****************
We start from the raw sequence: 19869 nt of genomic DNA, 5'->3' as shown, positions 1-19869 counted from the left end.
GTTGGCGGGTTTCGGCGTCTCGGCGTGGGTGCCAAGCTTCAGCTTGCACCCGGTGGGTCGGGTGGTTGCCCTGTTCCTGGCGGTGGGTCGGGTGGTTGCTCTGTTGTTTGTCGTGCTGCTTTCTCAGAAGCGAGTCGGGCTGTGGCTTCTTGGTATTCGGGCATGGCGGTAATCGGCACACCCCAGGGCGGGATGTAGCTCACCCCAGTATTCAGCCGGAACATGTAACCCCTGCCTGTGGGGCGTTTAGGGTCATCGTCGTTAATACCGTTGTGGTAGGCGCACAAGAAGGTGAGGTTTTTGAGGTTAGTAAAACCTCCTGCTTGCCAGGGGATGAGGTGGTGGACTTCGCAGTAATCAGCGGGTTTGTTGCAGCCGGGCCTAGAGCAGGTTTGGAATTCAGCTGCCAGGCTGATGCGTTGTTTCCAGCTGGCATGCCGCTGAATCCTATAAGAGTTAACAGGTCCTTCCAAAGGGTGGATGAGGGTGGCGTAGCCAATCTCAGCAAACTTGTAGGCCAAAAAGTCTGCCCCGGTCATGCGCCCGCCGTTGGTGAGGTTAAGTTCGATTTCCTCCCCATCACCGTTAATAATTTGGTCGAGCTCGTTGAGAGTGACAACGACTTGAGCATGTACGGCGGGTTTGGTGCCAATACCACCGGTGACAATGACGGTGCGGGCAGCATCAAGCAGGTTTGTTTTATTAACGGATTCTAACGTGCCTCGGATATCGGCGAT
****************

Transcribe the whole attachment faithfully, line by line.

We start from the raw sequence: 19869 nt of genomic DNA, 5'->3' as shown, positions 1-19869 counted from the left end.
GTTGGCGGGTTTCGGCGTCTCGGCGTGGGTGCCAAGCTTCAGCTTGCACCCGGTGGGTCGGGTGGTTGCCCTGTTCCTGGCGGTGGGTCGGGTGGTTGCTCTGTTGTTTGTCGTGCTGCTTTCTCAGAAGCGAGTCGGGCTGTGGCTTCTTGGTATTCGGGCATGGCGGTAATCGGCACACCCCAGGGCGGGATGTAGCTCACCCCAGTATTCAGCCGGAACATGTAACCCCTGCCTGTGGGGCGTTTAGGGTCATCGTCGTTAATACCGTTGTGGTAGGCGCACAAGAAGGTGAGGTTTTTGAGGTTAGTAAAACCTCCTGCTTGCCAGGGGATGAGGTGGTGGACTTCGCAGTAATCAGCGGGTTTGTTGCAGCCGGGCCTAGAGCAGGTTTGGAATTCAGCTGCCAGGCTGATGCGTTGTTTCCAGCTGGCATGCCGCTGAATCCTATAAGAGTTAACAGGTCCTTCCAAAGGGTGGATGAGGGTGGCGTAGCCAATCTCAGCAAACTTGTAGGCCAAAAAGTCTGCCCCGGTCATGCGCCCGCCGTTGGTGAGGTTAAGTTCGATTTCCTCCCCATCACCGTTAATAATTTGGTCGAGCTCGTTGAGAGTGACAACGACTTGAGCATGTACGGCGGGTTTGGTGCCAATACCACCGGTGACAATGACGGTGCGGGCAGCATCAAGCAGGTTTGTTTTATTAACGGATTCTAACGTGCCTCGGATATCGGCGAT